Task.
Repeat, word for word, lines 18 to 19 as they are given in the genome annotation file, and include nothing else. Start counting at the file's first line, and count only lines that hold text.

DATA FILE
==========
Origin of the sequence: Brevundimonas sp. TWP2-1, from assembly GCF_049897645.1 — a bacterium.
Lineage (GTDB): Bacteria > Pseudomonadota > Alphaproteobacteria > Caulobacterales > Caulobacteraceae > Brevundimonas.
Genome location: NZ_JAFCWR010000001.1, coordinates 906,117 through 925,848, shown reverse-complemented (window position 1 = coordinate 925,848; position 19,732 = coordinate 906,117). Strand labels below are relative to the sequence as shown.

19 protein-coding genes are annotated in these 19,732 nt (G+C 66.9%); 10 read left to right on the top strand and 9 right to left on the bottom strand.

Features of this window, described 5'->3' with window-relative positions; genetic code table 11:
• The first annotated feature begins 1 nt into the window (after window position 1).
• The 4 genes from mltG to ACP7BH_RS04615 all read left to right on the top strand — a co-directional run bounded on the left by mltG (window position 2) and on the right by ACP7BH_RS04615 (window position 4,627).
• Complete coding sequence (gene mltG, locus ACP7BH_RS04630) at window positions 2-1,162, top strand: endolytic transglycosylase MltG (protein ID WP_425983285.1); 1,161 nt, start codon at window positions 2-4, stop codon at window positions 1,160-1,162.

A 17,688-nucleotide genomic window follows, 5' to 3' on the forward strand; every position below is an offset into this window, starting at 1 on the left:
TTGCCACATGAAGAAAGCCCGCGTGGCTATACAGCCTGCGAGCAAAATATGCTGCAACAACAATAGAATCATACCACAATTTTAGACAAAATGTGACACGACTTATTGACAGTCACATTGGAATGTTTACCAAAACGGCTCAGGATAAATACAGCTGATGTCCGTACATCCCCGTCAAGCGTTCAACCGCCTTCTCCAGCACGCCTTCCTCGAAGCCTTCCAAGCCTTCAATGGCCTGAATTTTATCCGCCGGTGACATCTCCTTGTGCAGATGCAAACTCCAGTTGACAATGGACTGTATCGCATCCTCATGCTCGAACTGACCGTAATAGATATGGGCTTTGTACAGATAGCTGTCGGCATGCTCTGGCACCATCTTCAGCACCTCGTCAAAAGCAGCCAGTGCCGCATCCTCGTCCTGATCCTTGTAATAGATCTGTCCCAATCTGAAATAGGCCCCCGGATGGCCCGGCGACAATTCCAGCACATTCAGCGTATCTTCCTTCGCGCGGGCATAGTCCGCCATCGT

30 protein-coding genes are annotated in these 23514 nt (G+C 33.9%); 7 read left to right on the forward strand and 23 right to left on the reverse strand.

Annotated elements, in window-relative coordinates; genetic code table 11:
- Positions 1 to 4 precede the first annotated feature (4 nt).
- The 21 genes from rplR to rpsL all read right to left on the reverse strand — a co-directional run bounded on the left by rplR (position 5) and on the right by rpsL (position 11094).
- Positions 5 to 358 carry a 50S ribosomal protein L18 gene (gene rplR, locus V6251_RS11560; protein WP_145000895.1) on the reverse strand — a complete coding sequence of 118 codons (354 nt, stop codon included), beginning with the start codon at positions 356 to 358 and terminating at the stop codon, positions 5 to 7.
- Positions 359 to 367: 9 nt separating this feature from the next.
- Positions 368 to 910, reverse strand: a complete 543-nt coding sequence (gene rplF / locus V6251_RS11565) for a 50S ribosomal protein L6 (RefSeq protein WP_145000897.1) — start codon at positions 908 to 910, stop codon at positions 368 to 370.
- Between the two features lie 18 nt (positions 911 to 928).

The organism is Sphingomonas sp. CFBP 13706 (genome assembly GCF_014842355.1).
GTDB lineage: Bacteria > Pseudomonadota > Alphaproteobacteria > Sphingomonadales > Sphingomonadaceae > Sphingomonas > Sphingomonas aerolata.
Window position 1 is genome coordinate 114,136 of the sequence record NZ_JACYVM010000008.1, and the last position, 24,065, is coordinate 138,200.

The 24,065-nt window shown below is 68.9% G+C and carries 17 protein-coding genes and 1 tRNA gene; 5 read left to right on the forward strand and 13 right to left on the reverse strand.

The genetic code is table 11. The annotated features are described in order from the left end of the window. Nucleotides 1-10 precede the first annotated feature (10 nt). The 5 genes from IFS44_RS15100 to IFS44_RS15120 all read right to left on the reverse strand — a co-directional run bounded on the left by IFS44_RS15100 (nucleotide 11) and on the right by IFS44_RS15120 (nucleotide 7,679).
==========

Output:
- Between the two features lie 18 nt (positions 911 to 928).

The organism is Sphingomonas sp. CFBP 13706 (genome assembly GCF_014842355.1).